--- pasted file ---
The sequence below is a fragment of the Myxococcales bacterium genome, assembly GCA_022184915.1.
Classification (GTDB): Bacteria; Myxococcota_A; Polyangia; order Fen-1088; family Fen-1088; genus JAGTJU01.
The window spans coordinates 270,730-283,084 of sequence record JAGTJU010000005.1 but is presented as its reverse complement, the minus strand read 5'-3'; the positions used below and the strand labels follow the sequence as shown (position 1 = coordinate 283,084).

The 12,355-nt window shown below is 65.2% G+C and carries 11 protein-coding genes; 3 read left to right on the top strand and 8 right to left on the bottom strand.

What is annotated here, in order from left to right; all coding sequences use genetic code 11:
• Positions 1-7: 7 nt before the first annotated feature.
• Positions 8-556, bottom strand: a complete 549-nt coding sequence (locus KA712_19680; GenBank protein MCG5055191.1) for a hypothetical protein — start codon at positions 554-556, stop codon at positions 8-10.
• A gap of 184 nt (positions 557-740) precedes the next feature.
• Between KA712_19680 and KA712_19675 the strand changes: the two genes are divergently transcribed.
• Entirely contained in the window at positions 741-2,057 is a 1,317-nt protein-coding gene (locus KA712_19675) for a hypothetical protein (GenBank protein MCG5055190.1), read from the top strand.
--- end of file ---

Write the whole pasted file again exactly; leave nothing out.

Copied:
The sequence below is a fragment of the Myxococcales bacterium genome, assembly GCA_022184915.1.
Classification (GTDB): Bacteria; Myxococcota_A; Polyangia; order Fen-1088; family Fen-1088; genus JAGTJU01.
The window spans coordinates 270,730-283,084 of sequence record JAGTJU010000005.1 but is presented as its reverse complement, the minus strand read 5'-3'; the positions used below and the strand labels follow the sequence as shown (position 1 = coordinate 283,084).

The 12,355-nt window shown below is 65.2% G+C and carries 11 protein-coding genes; 3 read left to right on the top strand and 8 right to left on the bottom strand.

What is annotated here, in order from left to right; all coding sequences use genetic code 11:
• Positions 1-7: 7 nt before the first annotated feature.
• Positions 8-556, bottom strand: a complete 549-nt coding sequence (locus KA712_19680; GenBank protein MCG5055191.1) for a hypothetical protein — start codon at positions 554-556, stop codon at positions 8-10.
• A gap of 184 nt (positions 557-740) precedes the next feature.
• Between KA712_19680 and KA712_19675 the strand changes: the two genes are divergently transcribed.
• Entirely contained in the window at positions 741-2,057 is a 1,317-nt protein-coding gene (locus KA712_19675) for a hypothetical protein (GenBank protein MCG5055190.1), read from the top strand.